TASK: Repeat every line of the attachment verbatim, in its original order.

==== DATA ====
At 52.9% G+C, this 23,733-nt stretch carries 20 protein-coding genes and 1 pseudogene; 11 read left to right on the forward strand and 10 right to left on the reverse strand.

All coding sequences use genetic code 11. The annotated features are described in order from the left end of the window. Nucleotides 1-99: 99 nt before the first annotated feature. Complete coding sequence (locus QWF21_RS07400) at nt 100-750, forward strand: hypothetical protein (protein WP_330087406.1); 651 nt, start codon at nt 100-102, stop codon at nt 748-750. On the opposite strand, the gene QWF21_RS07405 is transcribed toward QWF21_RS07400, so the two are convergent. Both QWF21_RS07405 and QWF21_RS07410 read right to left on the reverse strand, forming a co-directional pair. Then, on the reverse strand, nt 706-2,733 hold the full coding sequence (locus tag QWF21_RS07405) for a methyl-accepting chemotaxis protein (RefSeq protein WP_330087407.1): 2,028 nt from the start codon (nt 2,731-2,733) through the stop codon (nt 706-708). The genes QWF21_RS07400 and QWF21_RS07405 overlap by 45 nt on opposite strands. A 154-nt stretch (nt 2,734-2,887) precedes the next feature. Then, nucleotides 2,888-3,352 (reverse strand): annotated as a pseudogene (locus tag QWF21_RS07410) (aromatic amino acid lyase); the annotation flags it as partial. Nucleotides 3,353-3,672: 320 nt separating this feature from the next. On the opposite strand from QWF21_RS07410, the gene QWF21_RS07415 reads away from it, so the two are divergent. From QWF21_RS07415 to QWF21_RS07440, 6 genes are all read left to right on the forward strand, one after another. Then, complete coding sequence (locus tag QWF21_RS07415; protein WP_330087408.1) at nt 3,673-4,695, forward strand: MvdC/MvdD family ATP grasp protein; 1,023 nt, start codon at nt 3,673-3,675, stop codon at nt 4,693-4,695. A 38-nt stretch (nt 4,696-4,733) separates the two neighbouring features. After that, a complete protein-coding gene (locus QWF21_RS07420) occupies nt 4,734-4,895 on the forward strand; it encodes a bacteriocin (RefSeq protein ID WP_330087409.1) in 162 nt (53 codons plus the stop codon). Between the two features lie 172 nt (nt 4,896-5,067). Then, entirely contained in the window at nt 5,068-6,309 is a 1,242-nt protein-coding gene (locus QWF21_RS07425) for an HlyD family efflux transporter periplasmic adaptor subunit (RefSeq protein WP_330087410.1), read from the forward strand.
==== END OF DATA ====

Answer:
At 52.9% G+C, this 23,733-nt stretch carries 20 protein-coding genes and 1 pseudogene; 11 read left to right on the forward strand and 10 right to left on the reverse strand.

All coding sequences use genetic code 11. The annotated features are described in order from the left end of the window. Nucleotides 1-99: 99 nt before the first annotated feature. Complete coding sequence (locus QWF21_RS07400) at nt 100-750, forward strand: hypothetical protein (protein WP_330087406.1); 651 nt, start codon at nt 100-102, stop codon at nt 748-750. On the opposite strand, the gene QWF21_RS07405 is transcribed toward QWF21_RS07400, so the two are convergent. Both QWF21_RS07405 and QWF21_RS07410 read right to left on the reverse strand, forming a co-directional pair. Then, on the reverse strand, nt 706-2,733 hold the full coding sequence (locus tag QWF21_RS07405) for a methyl-accepting chemotaxis protein (RefSeq protein WP_330087407.1): 2,028 nt from the start codon (nt 2,731-2,733) through the stop codon (nt 706-708). The genes QWF21_RS07400 and QWF21_RS07405 overlap by 45 nt on opposite strands. A 154-nt stretch (nt 2,734-2,887) precedes the next feature. Then, nucleotides 2,888-3,352 (reverse strand): annotated as a pseudogene (locus tag QWF21_RS07410) (aromatic amino acid lyase); the annotation flags it as partial. Nucleotides 3,353-3,672: 320 nt separating this feature from the next. On the opposite strand from QWF21_RS07410, the gene QWF21_RS07415 reads away from it, so the two are divergent. From QWF21_RS07415 to QWF21_RS07440, 6 genes are all read left to right on the forward strand, one after another. Then, complete coding sequence (locus tag QWF21_RS07415; protein WP_330087408.1) at nt 3,673-4,695, forward strand: MvdC/MvdD family ATP grasp protein; 1,023 nt, start codon at nt 3,673-3,675, stop codon at nt 4,693-4,695. A 38-nt stretch (nt 4,696-4,733) separates the two neighbouring features. After that, a complete protein-coding gene (locus QWF21_RS07420) occupies nt 4,734-4,895 on the forward strand; it encodes a bacteriocin (RefSeq protein ID WP_330087409.1) in 162 nt (53 codons plus the stop codon). Between the two features lie 172 nt (nt 4,896-5,067). Then, entirely contained in the window at nt 5,068-6,309 is a 1,242-nt protein-coding gene (locus QWF21_RS07425) for an HlyD family efflux transporter periplasmic adaptor subunit (RefSeq protein WP_330087410.1), read from the forward strand.